Let’s pray for Burma

Burma (MNN) —
The nation of
Burma has been
at war with its
ethnic people
for the past 40
years. While
conflict is an
ever-present
reality, at least
there has been
a general “ebb
and flow” of
attacks. Ethnic
minority groups
can usually hide
in the jungle
while
government
forces seek to
destroy their
population.
But for the Muslim Rohingya in Rakhine state–also
known as Arakan state, Burma’s government isn’t
the only foe they need protection from. The
Rakhine people, ethnic Buddhists, also want them
gone.
The Rohingya crisis has been escalating since the
summer of 2012. Oddny Gumaer of Partners Relief
and Development says the situation isn’t going
away.
“Unfortunately, there hasn’t been a lot of good
news coming from the Rakhine state and from the
Rohingyas,” she notes. “At least 150,000 people
are in refugee camps, and they’re not getting any
kind of international aid. People are starving from
lack of food and clean water.
“And also, people are dying because there is no
medical care. They have no doctors, no nurses, no
medicine.”
In late February, Burma’s government forced
Doctors Without Borders to remove its staff and
stop practicing medicine in Rakhine state–simply
because they had cared for Rohingya patients.
Then, during the last week of March, more than
170 UN and international NGO staff were
evacuated from Sittwe.
Some groups, like Partners, still have a presence
in Rakhine state, but it’s little more than a deadly
tease.
“To me, that is an unbelievable injustice,” Gumaer
states. “People are starving to death, and there are
organizations who have the means to help them,
but they’re not able to because it’s illegal to help.”
Despite legal restrictions, Partners is doing what
they can to help Muslim Rohingyas.
“The strength that we have is that because we are
small, it’s easier for us to sneak in and sneak out,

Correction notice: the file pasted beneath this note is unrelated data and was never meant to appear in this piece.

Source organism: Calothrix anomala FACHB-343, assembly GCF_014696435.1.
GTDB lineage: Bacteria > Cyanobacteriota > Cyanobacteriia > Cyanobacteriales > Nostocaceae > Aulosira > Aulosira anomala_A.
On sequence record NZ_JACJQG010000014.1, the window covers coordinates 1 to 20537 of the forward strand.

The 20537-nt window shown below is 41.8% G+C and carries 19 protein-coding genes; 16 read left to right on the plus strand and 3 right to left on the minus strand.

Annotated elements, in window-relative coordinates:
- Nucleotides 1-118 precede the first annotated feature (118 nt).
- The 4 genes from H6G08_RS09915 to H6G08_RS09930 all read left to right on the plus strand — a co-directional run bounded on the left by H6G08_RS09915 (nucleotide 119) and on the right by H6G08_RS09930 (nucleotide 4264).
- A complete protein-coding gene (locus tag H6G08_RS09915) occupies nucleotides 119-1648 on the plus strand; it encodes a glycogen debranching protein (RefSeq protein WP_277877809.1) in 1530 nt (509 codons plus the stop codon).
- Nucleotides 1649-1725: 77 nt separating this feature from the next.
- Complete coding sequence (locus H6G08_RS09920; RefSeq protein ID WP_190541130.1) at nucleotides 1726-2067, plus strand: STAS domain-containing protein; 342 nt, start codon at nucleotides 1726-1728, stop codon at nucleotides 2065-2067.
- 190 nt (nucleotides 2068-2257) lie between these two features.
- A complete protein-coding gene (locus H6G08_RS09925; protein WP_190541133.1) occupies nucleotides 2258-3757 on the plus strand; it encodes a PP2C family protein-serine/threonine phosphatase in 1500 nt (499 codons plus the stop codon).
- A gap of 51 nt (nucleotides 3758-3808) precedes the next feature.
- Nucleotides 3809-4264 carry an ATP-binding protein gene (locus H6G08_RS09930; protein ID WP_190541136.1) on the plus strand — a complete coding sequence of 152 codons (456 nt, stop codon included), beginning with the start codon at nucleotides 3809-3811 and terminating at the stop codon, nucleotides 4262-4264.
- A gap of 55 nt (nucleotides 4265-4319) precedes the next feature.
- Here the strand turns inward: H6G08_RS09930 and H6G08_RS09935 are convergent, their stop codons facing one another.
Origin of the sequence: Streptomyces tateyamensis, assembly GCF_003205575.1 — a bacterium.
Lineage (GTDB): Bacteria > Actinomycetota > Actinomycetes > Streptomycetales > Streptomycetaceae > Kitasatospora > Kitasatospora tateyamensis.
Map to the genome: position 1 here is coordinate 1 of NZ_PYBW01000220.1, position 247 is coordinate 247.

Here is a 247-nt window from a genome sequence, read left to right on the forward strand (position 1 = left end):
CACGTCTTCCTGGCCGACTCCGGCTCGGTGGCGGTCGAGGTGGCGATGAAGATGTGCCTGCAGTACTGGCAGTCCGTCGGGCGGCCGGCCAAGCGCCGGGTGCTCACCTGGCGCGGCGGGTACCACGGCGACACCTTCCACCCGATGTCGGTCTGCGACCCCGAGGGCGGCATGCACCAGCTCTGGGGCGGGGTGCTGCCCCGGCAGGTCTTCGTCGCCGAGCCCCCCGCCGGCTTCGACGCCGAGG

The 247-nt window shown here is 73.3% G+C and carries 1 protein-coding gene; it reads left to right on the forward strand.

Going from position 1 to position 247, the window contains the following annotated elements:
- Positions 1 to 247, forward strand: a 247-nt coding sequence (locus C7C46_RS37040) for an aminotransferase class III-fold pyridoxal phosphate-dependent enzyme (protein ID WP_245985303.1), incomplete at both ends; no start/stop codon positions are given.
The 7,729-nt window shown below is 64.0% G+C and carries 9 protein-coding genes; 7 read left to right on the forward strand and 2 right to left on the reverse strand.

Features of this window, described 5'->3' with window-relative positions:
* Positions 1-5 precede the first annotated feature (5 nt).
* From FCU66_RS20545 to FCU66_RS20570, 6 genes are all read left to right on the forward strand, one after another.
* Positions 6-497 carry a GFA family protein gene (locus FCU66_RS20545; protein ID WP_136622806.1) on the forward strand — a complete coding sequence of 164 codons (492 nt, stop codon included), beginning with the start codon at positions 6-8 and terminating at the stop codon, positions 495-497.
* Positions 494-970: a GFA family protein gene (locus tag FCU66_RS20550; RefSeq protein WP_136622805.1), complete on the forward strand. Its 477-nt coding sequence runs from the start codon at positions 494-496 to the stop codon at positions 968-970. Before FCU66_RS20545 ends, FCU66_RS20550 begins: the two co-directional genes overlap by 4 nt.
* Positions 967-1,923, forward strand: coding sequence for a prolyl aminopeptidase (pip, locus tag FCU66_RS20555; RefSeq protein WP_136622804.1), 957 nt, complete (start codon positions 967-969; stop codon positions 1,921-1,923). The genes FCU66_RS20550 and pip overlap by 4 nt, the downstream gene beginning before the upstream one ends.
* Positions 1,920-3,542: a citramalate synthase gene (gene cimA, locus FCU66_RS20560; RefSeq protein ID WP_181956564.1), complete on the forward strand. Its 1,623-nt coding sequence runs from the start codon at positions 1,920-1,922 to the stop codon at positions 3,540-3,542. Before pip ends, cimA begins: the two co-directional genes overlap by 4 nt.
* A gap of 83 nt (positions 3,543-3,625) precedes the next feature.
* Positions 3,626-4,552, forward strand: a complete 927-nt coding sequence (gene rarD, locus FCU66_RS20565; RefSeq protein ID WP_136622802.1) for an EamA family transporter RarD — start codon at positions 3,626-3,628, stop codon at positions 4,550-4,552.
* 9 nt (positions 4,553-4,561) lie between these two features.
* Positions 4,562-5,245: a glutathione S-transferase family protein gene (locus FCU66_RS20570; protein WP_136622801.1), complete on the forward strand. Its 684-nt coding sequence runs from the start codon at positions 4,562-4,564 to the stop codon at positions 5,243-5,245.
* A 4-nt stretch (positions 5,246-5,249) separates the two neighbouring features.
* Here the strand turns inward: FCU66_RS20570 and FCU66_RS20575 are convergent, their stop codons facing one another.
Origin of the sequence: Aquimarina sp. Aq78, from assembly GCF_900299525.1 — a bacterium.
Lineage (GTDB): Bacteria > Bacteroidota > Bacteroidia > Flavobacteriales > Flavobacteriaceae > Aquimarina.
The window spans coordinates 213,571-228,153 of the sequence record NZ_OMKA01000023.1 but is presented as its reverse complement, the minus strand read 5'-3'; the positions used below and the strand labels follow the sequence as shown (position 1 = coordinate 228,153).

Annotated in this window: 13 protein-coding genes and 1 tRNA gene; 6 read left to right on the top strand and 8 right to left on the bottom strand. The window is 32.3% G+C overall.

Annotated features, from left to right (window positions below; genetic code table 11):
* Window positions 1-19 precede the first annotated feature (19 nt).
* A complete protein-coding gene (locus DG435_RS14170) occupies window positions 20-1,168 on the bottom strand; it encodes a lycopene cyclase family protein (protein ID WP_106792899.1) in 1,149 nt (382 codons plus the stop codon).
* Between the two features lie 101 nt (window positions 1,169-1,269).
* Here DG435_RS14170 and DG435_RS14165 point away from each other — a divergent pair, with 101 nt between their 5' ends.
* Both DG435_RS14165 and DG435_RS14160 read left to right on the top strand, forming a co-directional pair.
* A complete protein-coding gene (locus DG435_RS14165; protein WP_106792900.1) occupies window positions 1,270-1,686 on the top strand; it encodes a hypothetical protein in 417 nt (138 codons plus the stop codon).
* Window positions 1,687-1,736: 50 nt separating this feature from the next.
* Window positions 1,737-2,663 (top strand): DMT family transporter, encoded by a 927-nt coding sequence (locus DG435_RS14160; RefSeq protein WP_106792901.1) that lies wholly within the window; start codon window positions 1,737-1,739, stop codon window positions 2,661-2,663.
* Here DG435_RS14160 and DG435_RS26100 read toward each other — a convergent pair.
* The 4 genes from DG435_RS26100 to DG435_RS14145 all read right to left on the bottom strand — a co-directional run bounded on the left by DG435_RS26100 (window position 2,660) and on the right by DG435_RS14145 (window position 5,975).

and not get noticed,” observes Gumaer.
Last week, two Partners workers were able to
enter Rakhine state and deliver 27 tons of rice to
some of the Rohingya refugees. Their committed
care speaks volumes to the ethnic Muslims.
“They were blown away that we came back, even
though it was dangerous, and did what we did for
them,” says Gumaer. “It’s very clear to them that
God loves them and that we are His hands and feet
in this situation.
“When they see us, they call us ‘the Christians who
care.’ And I think that would make Jesus proud to
hear, that that’s the testimony we are bringing into
this camp.”
One of the Rohingya men even embraced a
Partners worker and called him brother.
“That’s a pretty strong testimony of how God’s
love is being made very evident in practical action
toward these people.”
You can help Partners bring the hope and love of
Christ to even more Rohingya. Thanks to a
generous donor, each gift to Partners’ Emergency
Fund is being doubled.
“The money that we are given for this purpose is
very well-spent,” Gumaer notes. “It’s amazing
how far $100 goes when you are in a very remote
place and [when you] have the local contacts that
we have.”
You can also speak up for the Rohingya by adding
your voice to Partners’ petition to top-level
officials.
Ask the Lord to protect Partners staff as they
deliver supplies and to give them wisdom. And, it
might sound farfetched, but pray for Burma’s
government to change their stand on Rohingya
citizenship. Pray that the Rohingya will be counted
as citizens of Burma so they can come out of
hiding and return to their homes.
“What needs to happen is a change from the top
level,” says Gumaer.
“I mean, we can keep buying rice and tarps and
medicine for these people forever, but unless there
is a bigger change on a national level,

About this
Organization
News for this Organization
Profile Page
Phone: 720-289-1418
Web site
Partners Relief
Development (U
PO Box 912418
Denver, CO
80291-2418
April 18, 2014

Call to action
Pray for Burma’s government to change their s
on Rohingya citizenship.
Pray that the Rohingya will be counted as citize
Burma.
Ask the Lord to protect Partners staff as they
deliver supplies, and to give them wisdom.
Pray that more aid groups will be allowed back
Rakhine state.

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